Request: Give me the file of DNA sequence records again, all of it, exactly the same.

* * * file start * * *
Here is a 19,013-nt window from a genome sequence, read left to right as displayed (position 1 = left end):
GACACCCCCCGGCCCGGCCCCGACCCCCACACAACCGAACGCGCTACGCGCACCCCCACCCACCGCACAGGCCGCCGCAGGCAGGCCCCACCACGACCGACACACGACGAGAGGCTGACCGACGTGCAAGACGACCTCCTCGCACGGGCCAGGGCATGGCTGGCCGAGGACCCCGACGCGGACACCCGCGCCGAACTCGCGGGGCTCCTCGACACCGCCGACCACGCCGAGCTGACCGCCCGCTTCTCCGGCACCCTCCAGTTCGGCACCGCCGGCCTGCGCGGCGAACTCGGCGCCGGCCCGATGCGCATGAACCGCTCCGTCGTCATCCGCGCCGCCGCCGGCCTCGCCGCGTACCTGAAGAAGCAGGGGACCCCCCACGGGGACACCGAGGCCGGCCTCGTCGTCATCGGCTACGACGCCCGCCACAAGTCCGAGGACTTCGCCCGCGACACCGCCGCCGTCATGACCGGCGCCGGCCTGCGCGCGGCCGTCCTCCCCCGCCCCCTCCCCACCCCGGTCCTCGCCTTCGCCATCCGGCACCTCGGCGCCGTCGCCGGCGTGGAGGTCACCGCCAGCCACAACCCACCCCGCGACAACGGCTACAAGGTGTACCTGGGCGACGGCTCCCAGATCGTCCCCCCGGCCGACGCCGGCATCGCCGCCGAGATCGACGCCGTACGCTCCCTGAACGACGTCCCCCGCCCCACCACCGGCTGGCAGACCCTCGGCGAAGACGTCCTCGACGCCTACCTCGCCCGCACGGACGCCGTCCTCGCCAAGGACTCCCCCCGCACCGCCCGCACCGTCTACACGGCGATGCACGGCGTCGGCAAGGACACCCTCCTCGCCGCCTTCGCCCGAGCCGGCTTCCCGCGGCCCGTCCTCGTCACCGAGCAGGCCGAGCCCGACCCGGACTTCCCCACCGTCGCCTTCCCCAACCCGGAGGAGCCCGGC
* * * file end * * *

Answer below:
Here is a 19,013-nt window from a genome sequence, read left to right as displayed (position 1 = left end):
GACACCCCCCGGCCCGGCCCCGACCCCCACACAACCGAACGCGCTACGCGCACCCCCACCCACCGCACAGGCCGCCGCAGGCAGGCCCCACCACGACCGACACACGACGAGAGGCTGACCGACGTGCAAGACGACCTCCTCGCACGGGCCAGGGCATGGCTGGCCGAGGACCCCGACGCGGACACCCGCGCCGAACTCGCGGGGCTCCTCGACACCGCCGACCACGCCGAGCTGACCGCCCGCTTCTCCGGCACCCTCCAGTTCGGCACCGCCGGCCTGCGCGGCGAACTCGGCGCCGGCCCGATGCGCATGAACCGCTCCGTCGTCATCCGCGCCGCCGCCGGCCTCGCCGCGTACCTGAAGAAGCAGGGGACCCCCCACGGGGACACCGAGGCCGGCCTCGTCGTCATCGGCTACGACGCCCGCCACAAGTCCGAGGACTTCGCCCGCGACACCGCCGCCGTCATGACCGGCGCCGGCCTGCGCGCGGCCGTCCTCCCCCGCCCCCTCCCCACCCCGGTCCTCGCCTTCGCCATCCGGCACCTCGGCGCCGTCGCCGGCGTGGAGGTCACCGCCAGCCACAACCCACCCCGCGACAACGGCTACAAGGTGTACCTGGGCGACGGCTCCCAGATCGTCCCCCCGGCCGACGCCGGCATCGCCGCCGAGATCGACGCCGTACGCTCCCTGAACGACGTCCCCCGCCCCACCACCGGCTGGCAGACCCTCGGCGAAGACGTCCTCGACGCCTACCTCGCCCGCACGGACGCCGTCCTCGCCAAGGACTCCCCCCGCACCGCCCGCACCGTCTACACGGCGATGCACGGCGTCGGCAAGGACACCCTCCTCGCCGCCTTCGCCCGAGCCGGCTTCCCGCGGCCCGTCCTCGTCACCGAGCAGGCCGAGCCCGACCCGGACTTCCCCACCGTCGCCTTCCCCAACCCGGAGGAGCCCGGC